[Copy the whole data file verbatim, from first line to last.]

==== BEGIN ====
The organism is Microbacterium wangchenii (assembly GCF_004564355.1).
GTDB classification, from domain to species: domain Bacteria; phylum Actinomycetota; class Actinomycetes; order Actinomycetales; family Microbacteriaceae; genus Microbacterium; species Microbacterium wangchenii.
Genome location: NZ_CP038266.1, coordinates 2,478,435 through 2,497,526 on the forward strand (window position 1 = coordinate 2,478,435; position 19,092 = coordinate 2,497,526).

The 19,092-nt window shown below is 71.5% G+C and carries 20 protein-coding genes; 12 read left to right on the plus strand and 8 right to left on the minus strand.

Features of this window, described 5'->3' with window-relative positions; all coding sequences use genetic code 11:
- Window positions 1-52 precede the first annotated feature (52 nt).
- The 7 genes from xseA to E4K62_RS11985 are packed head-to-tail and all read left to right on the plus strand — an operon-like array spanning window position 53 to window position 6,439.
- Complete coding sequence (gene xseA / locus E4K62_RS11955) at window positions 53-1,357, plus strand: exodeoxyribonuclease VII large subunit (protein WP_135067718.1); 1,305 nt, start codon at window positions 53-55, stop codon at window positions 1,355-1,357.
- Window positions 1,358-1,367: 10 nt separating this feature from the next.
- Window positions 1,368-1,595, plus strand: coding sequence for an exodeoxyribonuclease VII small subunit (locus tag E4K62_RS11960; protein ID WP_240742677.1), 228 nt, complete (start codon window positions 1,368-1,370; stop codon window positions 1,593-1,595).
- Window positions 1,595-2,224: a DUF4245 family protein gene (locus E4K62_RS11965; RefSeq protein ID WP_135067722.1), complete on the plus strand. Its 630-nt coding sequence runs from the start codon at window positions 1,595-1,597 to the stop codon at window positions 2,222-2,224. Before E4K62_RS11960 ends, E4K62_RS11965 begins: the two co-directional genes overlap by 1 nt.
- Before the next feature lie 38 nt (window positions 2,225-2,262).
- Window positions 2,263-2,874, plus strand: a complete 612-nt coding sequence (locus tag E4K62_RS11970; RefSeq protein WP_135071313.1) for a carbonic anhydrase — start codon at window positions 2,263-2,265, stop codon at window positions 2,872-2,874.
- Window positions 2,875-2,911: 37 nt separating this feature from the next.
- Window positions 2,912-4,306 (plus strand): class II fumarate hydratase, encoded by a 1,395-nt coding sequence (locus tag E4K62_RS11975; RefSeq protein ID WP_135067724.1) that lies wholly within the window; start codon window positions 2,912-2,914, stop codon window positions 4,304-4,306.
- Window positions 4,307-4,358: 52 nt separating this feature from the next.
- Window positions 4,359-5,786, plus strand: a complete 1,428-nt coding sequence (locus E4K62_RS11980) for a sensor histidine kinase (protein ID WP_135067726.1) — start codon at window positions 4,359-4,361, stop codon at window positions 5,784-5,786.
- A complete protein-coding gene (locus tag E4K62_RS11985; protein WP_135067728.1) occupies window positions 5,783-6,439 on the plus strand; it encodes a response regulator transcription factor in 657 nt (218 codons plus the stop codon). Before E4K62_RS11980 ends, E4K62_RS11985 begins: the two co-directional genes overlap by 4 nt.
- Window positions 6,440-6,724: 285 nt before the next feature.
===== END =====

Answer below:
The organism is Microbacterium wangchenii (assembly GCF_004564355.1).
GTDB classification, from domain to species: domain Bacteria; phylum Actinomycetota; class Actinomycetes; order Actinomycetales; family Microbacteriaceae; genus Microbacterium; species Microbacterium wangchenii.
Genome location: NZ_CP038266.1, coordinates 2,478,435 through 2,497,526 on the forward strand (window position 1 = coordinate 2,478,435; position 19,092 = coordinate 2,497,526).

The 19,092-nt window shown below is 71.5% G+C and carries 20 protein-coding genes; 12 read left to right on the plus strand and 8 right to left on the minus strand.

Features of this window, described 5'->3' with window-relative positions; all coding sequences use genetic code 11:
- Window positions 1-52 precede the first annotated feature (52 nt).
- The 7 genes from xseA to E4K62_RS11985 are packed head-to-tail and all read left to right on the plus strand — an operon-like array spanning window position 53 to window position 6,439.
- Complete coding sequence (gene xseA / locus E4K62_RS11955) at window positions 53-1,357, plus strand: exodeoxyribonuclease VII large subunit (protein WP_135067718.1); 1,305 nt, start codon at window positions 53-55, stop codon at window positions 1,355-1,357.
- Window positions 1,358-1,367: 10 nt separating this feature from the next.
- Window positions 1,368-1,595, plus strand: coding sequence for an exodeoxyribonuclease VII small subunit (locus tag E4K62_RS11960; protein ID WP_240742677.1), 228 nt, complete (start codon window positions 1,368-1,370; stop codon window positions 1,593-1,595).
- Window positions 1,595-2,224: a DUF4245 family protein gene (locus E4K62_RS11965; RefSeq protein ID WP_135067722.1), complete on the plus strand. Its 630-nt coding sequence runs from the start codon at window positions 1,595-1,597 to the stop codon at window positions 2,222-2,224. Before E4K62_RS11960 ends, E4K62_RS11965 begins: the two co-directional genes overlap by 1 nt.
- Before the next feature lie 38 nt (window positions 2,225-2,262).
- Window positions 2,263-2,874, plus strand: a complete 612-nt coding sequence (locus tag E4K62_RS11970; RefSeq protein WP_135071313.1) for a carbonic anhydrase — start codon at window positions 2,263-2,265, stop codon at window positions 2,872-2,874.
- Window positions 2,875-2,911: 37 nt separating this feature from the next.
- Window positions 2,912-4,306 (plus strand): class II fumarate hydratase, encoded by a 1,395-nt coding sequence (locus tag E4K62_RS11975; RefSeq protein ID WP_135067724.1) that lies wholly within the window; start codon window positions 2,912-2,914, stop codon window positions 4,304-4,306.
- Window positions 4,307-4,358: 52 nt separating this feature from the next.
- Window positions 4,359-5,786, plus strand: a complete 1,428-nt coding sequence (locus E4K62_RS11980) for a sensor histidine kinase (protein ID WP_135067726.1) — start codon at window positions 4,359-4,361, stop codon at window positions 5,784-5,786.
- A complete protein-coding gene (locus tag E4K62_RS11985; protein WP_135067728.1) occupies window positions 5,783-6,439 on the plus strand; it encodes a response regulator transcription factor in 657 nt (218 codons plus the stop codon). Before E4K62_RS11980 ends, E4K62_RS11985 begins: the two co-directional genes overlap by 4 nt.
- Window positions 6,440-6,724: 285 nt before the next feature.